It seems unlikely there has ever been a driver so universally and vocally disliked by his peers after just four races. And there's a fair amount of precedent for drivers sticking together even when things go to hell. After Bertrand Gachot was convicted of actual bodily harm for attacking a London cab driver, grand prix drivers wore t-shirts with messages of solidarity at the race he couldn't attend because he was, umm, in jail.
Prior to the season, public fury riled against Mazepin over failure to address the groping video. But he brings money to F1—to the point where the Haas team has now officially rebadged as Uralkali Haas—after Mazepin's father's chemical and mining empire. Money gets you a long way in a sport that burns through cash like brake discs.
This is a problem. If four races in, drivers are already nervous about even passively sharing the track with Mazepin (none of the incidents he's been involved in have been for actual overtaking or fighting for position) then it feels like he isn't up to the right standard. Although Mazepin is new to driving the Haas car, he's gone through an extensive private testing and coaching program with Mercedes in 2019 and has probably had more hours in a (relatively) modern F1 car than any rookie making their debut since F1 restricted private tests.
Haas team boss Steiner theorized that might have actually set Mazepin back a bit, as the Haas car doesn't drive like a Mercedes car, but the reality is that Mazepin's teammate Schumacher had been testing in a Ferrari pre-season and doesn't seem to be having the same difficulties.
So what should F1 do? Mazepin feels like a concentration of its other issues. From having an extremely divided initiative called We Race As One that highlights exactly how little 20 drivers can agree about protesting racism, to the push-pull problem of it wanting to call itself the highest level of motorsport in the world but being so financially pressed that it needs billionaire kids paying for a seat.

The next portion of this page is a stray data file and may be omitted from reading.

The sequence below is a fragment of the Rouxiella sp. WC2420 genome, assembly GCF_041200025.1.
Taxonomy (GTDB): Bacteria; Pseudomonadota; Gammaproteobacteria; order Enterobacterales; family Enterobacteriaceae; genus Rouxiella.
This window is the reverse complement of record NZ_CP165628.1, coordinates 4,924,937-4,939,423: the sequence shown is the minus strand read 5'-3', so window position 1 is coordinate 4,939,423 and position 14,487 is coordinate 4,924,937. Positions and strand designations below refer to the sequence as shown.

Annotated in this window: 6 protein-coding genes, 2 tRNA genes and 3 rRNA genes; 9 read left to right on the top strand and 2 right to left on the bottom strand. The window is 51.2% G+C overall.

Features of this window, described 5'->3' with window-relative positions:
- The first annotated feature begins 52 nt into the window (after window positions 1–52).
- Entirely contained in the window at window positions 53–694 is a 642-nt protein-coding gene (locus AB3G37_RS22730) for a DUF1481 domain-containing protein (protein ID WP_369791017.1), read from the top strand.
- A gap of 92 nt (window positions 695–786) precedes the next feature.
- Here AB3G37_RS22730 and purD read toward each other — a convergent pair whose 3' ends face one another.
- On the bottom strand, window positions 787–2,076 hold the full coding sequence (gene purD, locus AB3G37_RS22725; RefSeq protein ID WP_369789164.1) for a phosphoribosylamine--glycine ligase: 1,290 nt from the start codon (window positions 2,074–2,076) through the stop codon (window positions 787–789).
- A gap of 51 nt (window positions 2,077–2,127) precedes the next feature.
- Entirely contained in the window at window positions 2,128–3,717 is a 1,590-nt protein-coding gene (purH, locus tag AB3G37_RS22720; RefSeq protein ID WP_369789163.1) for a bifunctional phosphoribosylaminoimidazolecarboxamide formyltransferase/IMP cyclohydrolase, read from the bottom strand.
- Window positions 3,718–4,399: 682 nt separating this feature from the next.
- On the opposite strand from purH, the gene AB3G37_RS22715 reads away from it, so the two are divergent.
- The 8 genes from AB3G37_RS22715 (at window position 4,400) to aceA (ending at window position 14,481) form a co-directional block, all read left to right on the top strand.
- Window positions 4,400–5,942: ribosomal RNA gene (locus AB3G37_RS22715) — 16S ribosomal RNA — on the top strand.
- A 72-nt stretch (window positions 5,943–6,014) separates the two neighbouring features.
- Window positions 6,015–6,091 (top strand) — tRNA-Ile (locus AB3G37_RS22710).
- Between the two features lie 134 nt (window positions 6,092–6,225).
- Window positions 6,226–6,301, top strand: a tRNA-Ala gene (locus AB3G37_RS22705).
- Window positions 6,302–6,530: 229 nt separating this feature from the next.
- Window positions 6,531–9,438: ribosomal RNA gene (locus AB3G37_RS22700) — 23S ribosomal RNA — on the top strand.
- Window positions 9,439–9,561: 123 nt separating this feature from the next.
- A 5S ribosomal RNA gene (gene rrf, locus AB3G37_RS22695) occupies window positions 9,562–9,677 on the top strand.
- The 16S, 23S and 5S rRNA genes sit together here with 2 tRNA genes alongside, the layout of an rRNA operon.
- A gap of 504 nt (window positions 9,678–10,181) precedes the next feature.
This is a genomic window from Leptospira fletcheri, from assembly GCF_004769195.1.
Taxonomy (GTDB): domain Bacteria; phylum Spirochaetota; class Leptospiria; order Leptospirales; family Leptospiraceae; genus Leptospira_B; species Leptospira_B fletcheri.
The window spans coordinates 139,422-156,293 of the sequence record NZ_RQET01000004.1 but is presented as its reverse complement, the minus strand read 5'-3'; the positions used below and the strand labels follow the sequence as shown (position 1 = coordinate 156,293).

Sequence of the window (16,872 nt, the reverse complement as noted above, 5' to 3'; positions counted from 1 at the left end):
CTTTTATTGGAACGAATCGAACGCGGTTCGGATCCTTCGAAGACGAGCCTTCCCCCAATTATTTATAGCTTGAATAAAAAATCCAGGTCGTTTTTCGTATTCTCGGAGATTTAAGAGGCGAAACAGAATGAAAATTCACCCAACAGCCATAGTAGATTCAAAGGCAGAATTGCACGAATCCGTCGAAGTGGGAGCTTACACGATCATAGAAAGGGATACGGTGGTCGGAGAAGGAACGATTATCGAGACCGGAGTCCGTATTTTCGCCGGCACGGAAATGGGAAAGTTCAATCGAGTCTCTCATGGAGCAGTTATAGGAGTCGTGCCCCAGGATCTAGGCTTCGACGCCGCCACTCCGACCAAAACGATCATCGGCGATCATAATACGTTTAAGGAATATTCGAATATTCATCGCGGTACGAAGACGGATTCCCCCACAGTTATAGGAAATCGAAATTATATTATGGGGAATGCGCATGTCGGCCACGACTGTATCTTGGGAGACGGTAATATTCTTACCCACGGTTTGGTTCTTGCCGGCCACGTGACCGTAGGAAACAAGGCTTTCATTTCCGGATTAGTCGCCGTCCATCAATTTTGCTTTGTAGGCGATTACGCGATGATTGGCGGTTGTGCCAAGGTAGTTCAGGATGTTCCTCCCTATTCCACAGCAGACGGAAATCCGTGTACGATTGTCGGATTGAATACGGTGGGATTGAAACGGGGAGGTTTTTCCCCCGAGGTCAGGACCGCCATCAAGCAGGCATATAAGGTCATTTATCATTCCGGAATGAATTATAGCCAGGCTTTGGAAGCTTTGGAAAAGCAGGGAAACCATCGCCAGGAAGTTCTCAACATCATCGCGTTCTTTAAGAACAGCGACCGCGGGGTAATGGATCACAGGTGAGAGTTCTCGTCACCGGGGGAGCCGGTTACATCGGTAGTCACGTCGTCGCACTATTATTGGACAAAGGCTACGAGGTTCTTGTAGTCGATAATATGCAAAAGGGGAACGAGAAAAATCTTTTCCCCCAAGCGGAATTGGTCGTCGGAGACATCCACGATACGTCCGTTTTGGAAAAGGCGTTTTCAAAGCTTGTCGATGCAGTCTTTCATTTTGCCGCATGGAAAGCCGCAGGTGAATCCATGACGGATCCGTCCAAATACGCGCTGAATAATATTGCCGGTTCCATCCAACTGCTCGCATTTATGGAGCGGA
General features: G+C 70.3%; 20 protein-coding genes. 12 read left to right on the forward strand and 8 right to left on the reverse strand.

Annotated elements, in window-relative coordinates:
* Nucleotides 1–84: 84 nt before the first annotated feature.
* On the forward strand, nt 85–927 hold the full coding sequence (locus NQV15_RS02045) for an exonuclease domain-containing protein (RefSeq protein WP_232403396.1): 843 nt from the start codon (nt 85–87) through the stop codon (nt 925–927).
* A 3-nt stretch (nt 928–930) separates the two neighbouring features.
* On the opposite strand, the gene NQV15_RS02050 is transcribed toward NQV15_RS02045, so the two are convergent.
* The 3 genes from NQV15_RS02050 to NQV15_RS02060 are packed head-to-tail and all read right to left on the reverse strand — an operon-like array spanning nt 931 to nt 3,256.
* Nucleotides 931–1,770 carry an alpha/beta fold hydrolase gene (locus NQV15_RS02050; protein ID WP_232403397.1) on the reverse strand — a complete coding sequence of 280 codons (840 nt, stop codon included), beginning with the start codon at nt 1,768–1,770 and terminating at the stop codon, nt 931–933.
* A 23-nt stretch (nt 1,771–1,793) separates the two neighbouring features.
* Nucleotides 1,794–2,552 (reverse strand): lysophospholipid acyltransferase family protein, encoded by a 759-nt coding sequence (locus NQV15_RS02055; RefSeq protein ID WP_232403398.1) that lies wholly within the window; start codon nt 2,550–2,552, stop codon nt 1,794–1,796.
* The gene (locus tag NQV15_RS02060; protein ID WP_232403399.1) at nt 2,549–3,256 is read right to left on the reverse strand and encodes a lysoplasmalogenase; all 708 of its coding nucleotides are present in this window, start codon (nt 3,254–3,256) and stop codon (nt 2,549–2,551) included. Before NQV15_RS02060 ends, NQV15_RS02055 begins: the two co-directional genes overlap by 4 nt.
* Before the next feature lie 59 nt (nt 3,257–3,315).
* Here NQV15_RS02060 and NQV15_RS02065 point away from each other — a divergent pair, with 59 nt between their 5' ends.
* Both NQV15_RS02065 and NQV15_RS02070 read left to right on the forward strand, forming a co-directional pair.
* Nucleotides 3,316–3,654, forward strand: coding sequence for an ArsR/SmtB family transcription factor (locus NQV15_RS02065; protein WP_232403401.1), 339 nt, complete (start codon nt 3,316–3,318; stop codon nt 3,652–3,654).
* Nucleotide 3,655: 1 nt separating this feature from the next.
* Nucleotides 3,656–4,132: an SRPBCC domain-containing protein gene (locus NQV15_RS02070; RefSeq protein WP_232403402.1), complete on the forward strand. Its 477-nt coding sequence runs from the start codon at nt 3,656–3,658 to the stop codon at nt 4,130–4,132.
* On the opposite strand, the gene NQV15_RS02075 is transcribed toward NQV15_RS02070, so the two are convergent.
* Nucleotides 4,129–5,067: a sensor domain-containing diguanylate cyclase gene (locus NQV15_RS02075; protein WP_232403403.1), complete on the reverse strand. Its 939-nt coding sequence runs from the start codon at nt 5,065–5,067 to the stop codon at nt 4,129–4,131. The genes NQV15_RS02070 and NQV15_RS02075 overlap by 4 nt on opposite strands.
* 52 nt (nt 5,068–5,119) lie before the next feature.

F1 is more complex than ever and having, to the slight surprise of a lot of fans, one of the best years it's had for ages. Lewis Hamilton's achievements on and off-track have brought the sport to light in mainstream spaces it never would've been considered, and things like Netflix's Drive To Survive have brought in more new fans than ever.
But it sits in a contradiction: the greatest, most elite sporting spectacle in the motor racing world (or so the PR goes) is held ransom to a below-par driver, whose off-track actions have been rightly condemned and whose on-track record is getting him a level of peer respect best described as subterranean, all because, otherwise, one team can't afford to go racing. Even with Mazepin's money, it can't afford to be competitive; Haas has yet to score a point and is very unlikely to, this season.
Backmarkers rarely draw any attention in F1 unless it's for their epic failures, which you could say is at least rewarding Dmitry Mazepin's investment with sponsor airtime. Fans vocally expressed their fury about Mazepin joining the series before he even did and it was largely stonewalled. Haas said it dealt with the groping video incident privately but never issued a statement. It also never stated where it stands on harassment, or what further consequences a repeat would result in.
Now that fellow drivers and teams are laying into his on-track behavior, the FIA can react to incidents by issuing penalty points and ultimately give Mazepin a race ban if he racks up enough. But if the team is still held over the money pit that made them sign him (over, ironically, Callum Ilott) then even that might not really have a consequence.
F1 started as a rich boy's paradise for driving fast cars and taking enormous risks. But 70 years on, that's not the massive engineering research arms race it's turned into, and the unfairness of Mazepin's presence in it grinds like a badly-calibrated gearbox that's not up to 2021's demands.